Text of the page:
The Cambridge History of English and American Literature in 18 Volumes (1907–21).
Volume XIII. The Victorian Age, Part One.
§ 8. The Study of Celtic Literature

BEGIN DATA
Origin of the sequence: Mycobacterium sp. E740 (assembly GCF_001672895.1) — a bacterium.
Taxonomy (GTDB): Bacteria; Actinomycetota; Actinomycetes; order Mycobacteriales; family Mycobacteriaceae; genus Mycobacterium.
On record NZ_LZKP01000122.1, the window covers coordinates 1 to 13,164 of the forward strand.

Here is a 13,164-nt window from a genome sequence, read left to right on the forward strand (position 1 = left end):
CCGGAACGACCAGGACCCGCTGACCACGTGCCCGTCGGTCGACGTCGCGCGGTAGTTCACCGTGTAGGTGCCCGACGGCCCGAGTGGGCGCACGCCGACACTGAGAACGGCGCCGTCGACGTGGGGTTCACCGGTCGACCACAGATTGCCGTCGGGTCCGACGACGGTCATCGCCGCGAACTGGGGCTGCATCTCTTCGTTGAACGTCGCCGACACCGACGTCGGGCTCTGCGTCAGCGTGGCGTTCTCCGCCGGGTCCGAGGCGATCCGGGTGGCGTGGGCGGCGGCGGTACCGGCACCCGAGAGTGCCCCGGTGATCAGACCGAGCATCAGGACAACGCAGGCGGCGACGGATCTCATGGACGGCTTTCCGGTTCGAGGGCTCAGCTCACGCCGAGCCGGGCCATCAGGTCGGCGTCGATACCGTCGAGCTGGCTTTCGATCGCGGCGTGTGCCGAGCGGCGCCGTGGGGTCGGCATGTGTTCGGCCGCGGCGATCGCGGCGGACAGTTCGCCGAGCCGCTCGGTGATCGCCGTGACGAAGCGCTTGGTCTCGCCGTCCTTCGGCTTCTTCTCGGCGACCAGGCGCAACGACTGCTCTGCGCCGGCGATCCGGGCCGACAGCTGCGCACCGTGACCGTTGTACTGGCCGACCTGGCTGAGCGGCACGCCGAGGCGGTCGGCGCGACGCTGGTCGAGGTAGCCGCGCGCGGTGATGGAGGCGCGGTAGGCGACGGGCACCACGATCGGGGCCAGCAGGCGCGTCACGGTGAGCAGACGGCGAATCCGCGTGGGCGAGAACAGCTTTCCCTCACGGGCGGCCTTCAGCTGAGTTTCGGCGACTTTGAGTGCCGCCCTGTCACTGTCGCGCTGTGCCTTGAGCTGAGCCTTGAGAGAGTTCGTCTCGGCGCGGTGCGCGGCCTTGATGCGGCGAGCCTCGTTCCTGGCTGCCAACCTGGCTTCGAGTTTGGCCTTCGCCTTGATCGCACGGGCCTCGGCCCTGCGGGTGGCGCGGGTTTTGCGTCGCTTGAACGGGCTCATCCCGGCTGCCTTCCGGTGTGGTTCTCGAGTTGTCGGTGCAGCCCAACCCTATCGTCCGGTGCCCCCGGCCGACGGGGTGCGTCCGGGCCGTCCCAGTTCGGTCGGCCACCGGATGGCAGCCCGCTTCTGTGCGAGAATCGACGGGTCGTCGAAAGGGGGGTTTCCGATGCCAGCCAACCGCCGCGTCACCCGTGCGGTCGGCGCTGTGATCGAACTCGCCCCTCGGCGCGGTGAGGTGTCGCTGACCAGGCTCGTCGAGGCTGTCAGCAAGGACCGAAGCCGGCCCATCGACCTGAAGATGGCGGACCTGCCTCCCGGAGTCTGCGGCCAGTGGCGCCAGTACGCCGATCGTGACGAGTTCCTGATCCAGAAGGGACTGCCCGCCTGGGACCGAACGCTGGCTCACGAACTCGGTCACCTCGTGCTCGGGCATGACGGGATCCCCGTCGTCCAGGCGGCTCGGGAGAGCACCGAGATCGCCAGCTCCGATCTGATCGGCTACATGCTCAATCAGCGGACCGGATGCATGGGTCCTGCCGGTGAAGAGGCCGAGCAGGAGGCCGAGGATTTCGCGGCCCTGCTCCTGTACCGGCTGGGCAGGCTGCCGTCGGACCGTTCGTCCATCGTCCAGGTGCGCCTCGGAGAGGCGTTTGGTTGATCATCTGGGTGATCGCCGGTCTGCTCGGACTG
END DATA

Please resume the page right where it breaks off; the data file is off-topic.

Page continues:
While little fault can be found with his standards and ideals, as a critic of poetry, some of his methods lie open to easy and serious objection. Their defects are inherent in the very qualities that give charm and individuality to the best of his literary criticisms. None of his works exhibits so well both the strength and the weakness of his methods as The Study of Celtic Literature—one of the most delightful of his books, consisting of number of Oxford lectures directly inspired by an essay by Renan. In his excursions into the Celtic wonderland, Arnoldlacked one of the chief qualifications which he desiderates in a critic—knowledge. At least, he had no knowledge of a single Celtic tongue; and, though he wanders into by-paths of ethnology and philology, he has to rely upon the learning of others for evidence in support of his brilliant generalisations. But, even those who do know something of the Celtic tongues are among the first to recognise these lectures as a triumph of the intuitional method in their instinctive seizure of the things that really matter in Celtic literature, and in their picturesque diagnosis of the Celtic genius. The “intuitional” process, however, has its dangers, and the passages in which Arnold traces the Celtic “note” in Shakespeare, Byron, Keats, Macpherson and the rest are about as adventurous an example of skating on the thin ice of criticism as anything to be found in our literature.